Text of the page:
How Do I Choose the Best Non-Shedding Dog?
The process of choosing a non-shedding dog can differ depending on your specific needs. If you have allergies to most dogs, then you will need to diligently research your options, and may even want to spend some time with each potential breed. It is also important to remember that some dogs may trigger your allergies…
The process of choosing a non-shedding dog can differ depending on your specific needs. If you have allergies to most dogs, then you will need to diligently research your options, and may even want to spend some time with each potential breed. It is also important to remember that some dogs may trigger your allergies even if others of the same breed do not. If you just want a non-shedding dog because they are easy to clean up after, then you should base your choice on factors such as temperament, the space you have available for a dog, and the amount of time you will be able to spend training and exercising the animal. There are many different breeds that shed very little, so you should be able to find one to meet your specific needs in either case.
When you start looking for a non-shedding dog, it is important to remember that all dogs shed some amount. Some breeds are advertised as non-shedding since they produce very little dander, and do not go through extensive yearly shedding cycles, and others are even billed as being hypoallergenic. Different non-shedding breeds present varying amounts of actual shedding, and even animals within the same breed can shed differing amounts. If you want a non-shedding dog, then it is important to specify why so that you can select the right breed.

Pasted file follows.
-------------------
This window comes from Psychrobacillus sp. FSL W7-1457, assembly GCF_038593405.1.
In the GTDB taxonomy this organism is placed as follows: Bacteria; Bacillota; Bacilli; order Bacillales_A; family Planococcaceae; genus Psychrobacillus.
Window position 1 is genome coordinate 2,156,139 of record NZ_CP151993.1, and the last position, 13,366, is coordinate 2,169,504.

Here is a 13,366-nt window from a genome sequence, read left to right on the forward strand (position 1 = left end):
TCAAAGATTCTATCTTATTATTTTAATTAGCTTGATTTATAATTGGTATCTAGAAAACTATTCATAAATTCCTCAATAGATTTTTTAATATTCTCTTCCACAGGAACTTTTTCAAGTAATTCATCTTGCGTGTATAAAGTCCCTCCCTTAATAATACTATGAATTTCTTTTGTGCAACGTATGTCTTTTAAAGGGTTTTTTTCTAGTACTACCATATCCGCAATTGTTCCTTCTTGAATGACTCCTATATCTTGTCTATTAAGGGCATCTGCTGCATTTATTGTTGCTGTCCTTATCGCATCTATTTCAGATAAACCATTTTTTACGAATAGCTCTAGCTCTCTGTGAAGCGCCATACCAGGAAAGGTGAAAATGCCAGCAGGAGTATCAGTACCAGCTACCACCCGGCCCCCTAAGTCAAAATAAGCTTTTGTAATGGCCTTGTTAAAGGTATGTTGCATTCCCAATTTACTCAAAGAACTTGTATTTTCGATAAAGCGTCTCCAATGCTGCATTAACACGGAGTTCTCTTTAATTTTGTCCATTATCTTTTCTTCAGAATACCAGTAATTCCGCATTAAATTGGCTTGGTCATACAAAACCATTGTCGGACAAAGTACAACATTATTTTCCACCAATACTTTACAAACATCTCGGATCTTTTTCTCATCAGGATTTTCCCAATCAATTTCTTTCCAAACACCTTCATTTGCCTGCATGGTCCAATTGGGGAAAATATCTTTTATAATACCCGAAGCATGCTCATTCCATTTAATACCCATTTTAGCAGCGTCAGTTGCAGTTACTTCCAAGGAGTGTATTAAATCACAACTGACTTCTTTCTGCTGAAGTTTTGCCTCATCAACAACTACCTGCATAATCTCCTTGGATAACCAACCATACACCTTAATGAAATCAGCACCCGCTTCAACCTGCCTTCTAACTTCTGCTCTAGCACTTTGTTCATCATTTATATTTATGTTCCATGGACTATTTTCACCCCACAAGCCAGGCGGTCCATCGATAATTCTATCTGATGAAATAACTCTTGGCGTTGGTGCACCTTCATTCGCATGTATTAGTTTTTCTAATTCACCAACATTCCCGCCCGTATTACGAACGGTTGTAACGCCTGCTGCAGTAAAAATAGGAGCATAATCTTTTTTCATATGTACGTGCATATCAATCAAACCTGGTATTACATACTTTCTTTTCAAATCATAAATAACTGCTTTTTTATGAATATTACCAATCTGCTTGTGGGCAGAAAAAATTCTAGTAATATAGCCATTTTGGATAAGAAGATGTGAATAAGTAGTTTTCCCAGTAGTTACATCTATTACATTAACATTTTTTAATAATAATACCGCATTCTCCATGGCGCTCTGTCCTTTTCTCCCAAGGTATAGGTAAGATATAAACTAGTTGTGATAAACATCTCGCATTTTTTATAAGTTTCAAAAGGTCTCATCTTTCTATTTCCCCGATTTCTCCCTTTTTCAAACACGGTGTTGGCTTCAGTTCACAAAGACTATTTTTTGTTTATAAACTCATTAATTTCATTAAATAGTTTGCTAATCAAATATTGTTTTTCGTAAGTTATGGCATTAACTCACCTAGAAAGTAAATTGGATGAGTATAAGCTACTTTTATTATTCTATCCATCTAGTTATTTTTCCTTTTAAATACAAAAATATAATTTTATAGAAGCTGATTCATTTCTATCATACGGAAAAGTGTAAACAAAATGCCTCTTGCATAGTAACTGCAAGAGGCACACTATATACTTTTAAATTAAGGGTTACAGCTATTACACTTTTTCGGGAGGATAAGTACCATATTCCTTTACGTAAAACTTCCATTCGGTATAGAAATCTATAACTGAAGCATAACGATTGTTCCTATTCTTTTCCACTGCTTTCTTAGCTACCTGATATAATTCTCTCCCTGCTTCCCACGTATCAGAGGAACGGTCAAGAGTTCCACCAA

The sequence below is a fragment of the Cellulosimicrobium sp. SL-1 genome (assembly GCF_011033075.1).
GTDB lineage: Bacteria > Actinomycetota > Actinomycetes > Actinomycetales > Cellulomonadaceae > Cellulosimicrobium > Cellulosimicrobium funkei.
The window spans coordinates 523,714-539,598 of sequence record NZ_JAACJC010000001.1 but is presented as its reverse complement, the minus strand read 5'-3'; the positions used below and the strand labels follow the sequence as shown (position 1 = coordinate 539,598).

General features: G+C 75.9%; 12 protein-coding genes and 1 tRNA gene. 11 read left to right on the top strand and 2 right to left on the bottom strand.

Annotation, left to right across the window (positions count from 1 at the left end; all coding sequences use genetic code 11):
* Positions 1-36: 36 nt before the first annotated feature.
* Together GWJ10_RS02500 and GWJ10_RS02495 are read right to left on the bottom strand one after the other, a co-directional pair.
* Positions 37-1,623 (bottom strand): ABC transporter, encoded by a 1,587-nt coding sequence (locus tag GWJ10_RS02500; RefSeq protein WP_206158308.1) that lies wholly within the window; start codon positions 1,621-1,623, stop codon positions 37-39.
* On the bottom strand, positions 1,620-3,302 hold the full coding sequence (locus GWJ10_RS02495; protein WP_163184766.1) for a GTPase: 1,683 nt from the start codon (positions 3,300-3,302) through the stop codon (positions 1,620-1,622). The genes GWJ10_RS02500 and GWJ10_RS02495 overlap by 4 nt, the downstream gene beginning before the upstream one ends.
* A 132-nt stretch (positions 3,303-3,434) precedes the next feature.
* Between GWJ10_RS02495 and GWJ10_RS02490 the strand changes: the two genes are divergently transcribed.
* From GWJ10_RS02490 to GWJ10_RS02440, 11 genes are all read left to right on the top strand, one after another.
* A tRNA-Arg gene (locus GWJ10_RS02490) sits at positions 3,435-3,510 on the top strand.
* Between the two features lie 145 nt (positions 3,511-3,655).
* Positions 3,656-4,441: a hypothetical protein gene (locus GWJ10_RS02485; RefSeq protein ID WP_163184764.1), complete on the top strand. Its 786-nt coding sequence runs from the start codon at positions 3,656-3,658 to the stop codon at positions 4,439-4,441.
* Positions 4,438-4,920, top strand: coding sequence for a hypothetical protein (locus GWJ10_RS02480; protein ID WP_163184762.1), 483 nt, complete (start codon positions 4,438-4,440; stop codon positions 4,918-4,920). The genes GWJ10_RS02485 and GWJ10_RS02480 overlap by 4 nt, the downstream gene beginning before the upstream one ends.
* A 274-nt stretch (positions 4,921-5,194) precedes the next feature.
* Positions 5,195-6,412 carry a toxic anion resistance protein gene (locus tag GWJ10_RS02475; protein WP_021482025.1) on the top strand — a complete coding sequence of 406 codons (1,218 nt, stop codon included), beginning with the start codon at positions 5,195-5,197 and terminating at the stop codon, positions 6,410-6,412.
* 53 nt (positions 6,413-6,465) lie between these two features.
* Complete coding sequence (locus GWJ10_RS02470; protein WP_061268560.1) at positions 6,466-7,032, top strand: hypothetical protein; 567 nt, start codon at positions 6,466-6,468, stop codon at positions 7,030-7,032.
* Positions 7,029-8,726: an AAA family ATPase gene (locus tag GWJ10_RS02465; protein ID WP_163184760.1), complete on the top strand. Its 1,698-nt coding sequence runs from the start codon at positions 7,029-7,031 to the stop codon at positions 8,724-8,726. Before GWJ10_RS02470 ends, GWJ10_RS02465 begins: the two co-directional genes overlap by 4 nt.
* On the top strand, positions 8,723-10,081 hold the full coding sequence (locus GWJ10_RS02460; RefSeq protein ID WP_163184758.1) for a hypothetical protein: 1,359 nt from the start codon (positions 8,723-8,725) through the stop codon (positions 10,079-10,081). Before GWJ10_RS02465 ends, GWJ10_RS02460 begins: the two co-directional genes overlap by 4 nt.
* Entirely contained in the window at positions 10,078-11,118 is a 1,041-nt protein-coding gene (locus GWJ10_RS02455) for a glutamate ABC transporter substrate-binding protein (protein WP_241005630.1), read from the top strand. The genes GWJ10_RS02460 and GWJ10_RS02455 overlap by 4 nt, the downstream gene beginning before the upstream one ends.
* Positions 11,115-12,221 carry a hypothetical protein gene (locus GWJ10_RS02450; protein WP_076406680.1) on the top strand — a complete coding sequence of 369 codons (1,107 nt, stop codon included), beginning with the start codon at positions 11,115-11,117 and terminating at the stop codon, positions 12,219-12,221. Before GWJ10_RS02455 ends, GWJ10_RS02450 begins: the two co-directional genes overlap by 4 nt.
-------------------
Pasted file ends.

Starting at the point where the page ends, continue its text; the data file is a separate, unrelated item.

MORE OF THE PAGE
Some people love dogs, but can not be around them due to severe allergies. If you are one of those people, then you are probably interested in a non-shedding breed with hypoallergenic qualities. The most important factor to remember when looking for this type of dog is that a particular animal is not necessarily hypoallergenic just because a breeder makes that claim. One breed that is commonly referred to as hypoallergenic is the labradoodle, but only specifically bred labradoodles are actually hypoallergenic. If you are concerned about your allergies, it is important to spend time with a puppy, its parents, or other animals from the same breeding stock, in order to establish whether or not you will have an allergic reaction before committing to giving the god a home.
The other main reason to get a non-shedding dog is to avoid the extensive cleanup that comes along with a yearly shedding cycle. If that is your main concern, then you should look at a number of other factors when choosing your dog. There are a number of non-shedding breeds with a variety of temperaments and sizes, so you should select one that will fit your lifestyle. Poodles are often rated as being among the breeds that shed the least. Keep in mind that just because a dog may have short hare, this does not meant that it will not shed. For example, pugs have very short hair, but actually do shed a lot.